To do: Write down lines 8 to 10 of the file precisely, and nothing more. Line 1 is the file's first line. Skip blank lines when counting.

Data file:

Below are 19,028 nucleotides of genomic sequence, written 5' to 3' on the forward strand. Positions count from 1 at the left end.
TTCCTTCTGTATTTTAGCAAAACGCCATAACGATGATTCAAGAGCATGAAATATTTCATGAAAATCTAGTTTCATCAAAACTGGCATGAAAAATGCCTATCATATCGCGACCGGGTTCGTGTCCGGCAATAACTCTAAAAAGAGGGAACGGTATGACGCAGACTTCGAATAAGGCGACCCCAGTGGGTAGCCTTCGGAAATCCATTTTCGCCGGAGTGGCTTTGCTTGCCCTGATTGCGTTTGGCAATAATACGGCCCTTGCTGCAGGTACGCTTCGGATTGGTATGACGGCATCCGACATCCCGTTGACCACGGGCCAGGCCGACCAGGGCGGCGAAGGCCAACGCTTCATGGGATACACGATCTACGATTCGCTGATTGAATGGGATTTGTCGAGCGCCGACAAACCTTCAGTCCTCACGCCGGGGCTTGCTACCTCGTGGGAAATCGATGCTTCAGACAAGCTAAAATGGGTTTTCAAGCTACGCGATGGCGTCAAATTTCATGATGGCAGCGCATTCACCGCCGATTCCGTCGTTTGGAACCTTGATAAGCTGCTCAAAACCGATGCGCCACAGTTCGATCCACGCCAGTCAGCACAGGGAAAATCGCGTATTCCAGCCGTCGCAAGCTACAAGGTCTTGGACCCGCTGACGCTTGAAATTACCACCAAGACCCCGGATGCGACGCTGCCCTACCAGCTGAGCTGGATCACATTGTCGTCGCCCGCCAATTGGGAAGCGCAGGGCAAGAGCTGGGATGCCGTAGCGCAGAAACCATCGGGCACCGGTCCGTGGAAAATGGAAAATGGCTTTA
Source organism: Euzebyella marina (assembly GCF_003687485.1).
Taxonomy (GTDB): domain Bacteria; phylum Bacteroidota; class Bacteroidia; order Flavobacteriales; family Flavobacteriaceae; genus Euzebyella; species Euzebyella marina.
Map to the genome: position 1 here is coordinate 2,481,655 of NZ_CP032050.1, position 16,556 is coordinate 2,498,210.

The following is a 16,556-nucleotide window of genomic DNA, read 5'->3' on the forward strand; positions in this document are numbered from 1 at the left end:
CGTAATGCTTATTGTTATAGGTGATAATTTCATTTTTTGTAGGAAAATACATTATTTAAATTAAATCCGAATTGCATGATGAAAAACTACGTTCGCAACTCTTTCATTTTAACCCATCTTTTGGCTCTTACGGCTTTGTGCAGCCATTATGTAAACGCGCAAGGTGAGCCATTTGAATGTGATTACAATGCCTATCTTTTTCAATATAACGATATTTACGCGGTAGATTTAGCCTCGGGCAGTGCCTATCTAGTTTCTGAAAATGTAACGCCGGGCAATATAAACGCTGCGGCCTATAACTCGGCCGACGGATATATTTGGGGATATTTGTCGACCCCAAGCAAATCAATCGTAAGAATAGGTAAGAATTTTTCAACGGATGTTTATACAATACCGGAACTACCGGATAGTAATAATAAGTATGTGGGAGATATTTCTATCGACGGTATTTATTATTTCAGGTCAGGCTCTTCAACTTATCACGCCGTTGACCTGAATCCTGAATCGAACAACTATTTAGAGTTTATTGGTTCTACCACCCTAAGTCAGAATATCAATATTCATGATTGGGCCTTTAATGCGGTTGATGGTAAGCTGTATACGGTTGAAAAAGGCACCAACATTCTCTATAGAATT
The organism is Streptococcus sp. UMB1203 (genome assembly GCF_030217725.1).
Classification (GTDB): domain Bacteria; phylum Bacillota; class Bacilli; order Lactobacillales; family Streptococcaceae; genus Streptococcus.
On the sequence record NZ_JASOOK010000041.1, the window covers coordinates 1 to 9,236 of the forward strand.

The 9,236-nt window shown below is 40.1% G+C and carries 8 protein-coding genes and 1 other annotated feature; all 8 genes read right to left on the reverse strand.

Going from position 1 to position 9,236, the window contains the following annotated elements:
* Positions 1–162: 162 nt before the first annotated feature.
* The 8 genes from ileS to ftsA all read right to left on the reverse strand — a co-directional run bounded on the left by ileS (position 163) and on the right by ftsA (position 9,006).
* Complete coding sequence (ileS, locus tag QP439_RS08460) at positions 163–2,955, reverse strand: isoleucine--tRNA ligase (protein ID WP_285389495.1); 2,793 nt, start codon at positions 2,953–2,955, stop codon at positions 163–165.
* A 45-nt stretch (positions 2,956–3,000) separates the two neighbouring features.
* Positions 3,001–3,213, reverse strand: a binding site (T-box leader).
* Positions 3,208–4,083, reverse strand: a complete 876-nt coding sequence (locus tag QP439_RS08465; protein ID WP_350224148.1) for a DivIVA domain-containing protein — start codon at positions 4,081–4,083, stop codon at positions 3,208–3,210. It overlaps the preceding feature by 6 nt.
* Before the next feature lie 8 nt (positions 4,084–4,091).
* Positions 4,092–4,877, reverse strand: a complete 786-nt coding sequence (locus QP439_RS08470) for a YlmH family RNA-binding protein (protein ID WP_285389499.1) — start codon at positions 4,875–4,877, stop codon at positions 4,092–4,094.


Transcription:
The organism is Streptococcus sp. UMB1203 (genome assembly GCF_030217725.1).
Classification (GTDB): domain Bacteria; phylum Bacillota; class Bacilli; order Lactobacillales; family Streptococcaceae; genus Streptococcus.
On the sequence record NZ_JASOOK010000041.1, the window covers coordinates 1 to 9,236 of the forward strand.